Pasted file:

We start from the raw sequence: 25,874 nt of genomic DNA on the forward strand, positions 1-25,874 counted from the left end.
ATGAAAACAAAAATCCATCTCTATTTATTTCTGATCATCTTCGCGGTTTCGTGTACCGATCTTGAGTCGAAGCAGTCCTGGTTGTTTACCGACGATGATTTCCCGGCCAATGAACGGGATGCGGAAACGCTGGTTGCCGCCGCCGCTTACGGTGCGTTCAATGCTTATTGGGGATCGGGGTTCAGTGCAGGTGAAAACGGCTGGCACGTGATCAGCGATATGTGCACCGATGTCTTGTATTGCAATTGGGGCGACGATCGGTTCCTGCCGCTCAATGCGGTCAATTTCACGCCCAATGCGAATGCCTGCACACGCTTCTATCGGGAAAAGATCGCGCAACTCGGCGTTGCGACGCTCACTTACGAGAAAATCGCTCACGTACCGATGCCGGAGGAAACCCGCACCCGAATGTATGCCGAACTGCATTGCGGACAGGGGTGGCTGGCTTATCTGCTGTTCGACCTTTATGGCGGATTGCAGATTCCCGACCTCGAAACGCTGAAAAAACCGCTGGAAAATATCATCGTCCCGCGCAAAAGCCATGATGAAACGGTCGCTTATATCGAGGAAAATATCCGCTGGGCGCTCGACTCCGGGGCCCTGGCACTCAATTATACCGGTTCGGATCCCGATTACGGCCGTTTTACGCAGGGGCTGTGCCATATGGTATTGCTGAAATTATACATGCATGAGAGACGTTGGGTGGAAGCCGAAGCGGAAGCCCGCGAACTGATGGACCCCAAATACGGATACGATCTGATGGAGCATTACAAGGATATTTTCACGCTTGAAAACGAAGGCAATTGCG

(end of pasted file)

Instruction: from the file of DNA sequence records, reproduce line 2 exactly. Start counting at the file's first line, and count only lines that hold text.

ATGAAAACAAAAATCCATCTCTATTTATTTCTGATCATCTTCGCGGTTTCGTGTACCGATCTTGAGTCGAAGCAGTCCTGGTTGTTTACCGACGATGATTTCCCGGCCAATGAACGGGATGCGGAAACGCTGGTTGCCGCCGCCGCTTACGGTGCGTTCAATGCTTATTGGGGATCGGGGTTCAGTGCAGGTGAAAACGGCTGGCACGTGATCAGCGATATGTGCACCGATGTCTTGTATTGCAATTGGGGCGACGATCGGTTCCTGCCGCTCAATGCGGTCAATTTCACGCCCAATGCGAATGCCTGCACACGCTTCTATCGGGAAAAGATCGCGCAACTCGGCGTTGCGACGCTCACTTACGAGAAAATCGCTCACGTACCGATGCCGGAGGAAACCCGCACCCGAATGTATGCCGAACTGCATTGCGGACAGGGGTGGCTGGCTTATCTGCTGTTCGACCTTTATGGCGGATTGCAGATTCCCGACCTCGAAACGCTGAAAAAACCGCTGGAAAATATCATCGTCCCGCGCAAAAGCCATGATGAAACGGTCGCTTATATCGAGGAAAATATCCGCTGGGCGCTCGACTCCGGGGCCCTGGCACTCAATTATACCGGTTCGGATCCCGATTACGGCCGTTTTACGCAGGGGCTGTGCCATATGGTATTGCTGAAATTATACATGCATGAGAGACGTTGGGTGGAAGCCGAAGCGGAAGCCCGCGAACTGATGGACCCCAAATACGGATACGATCTGATGGAGCATTACAAGGATATTTTCACGCTTGAAAACGAAGGCAATTGCG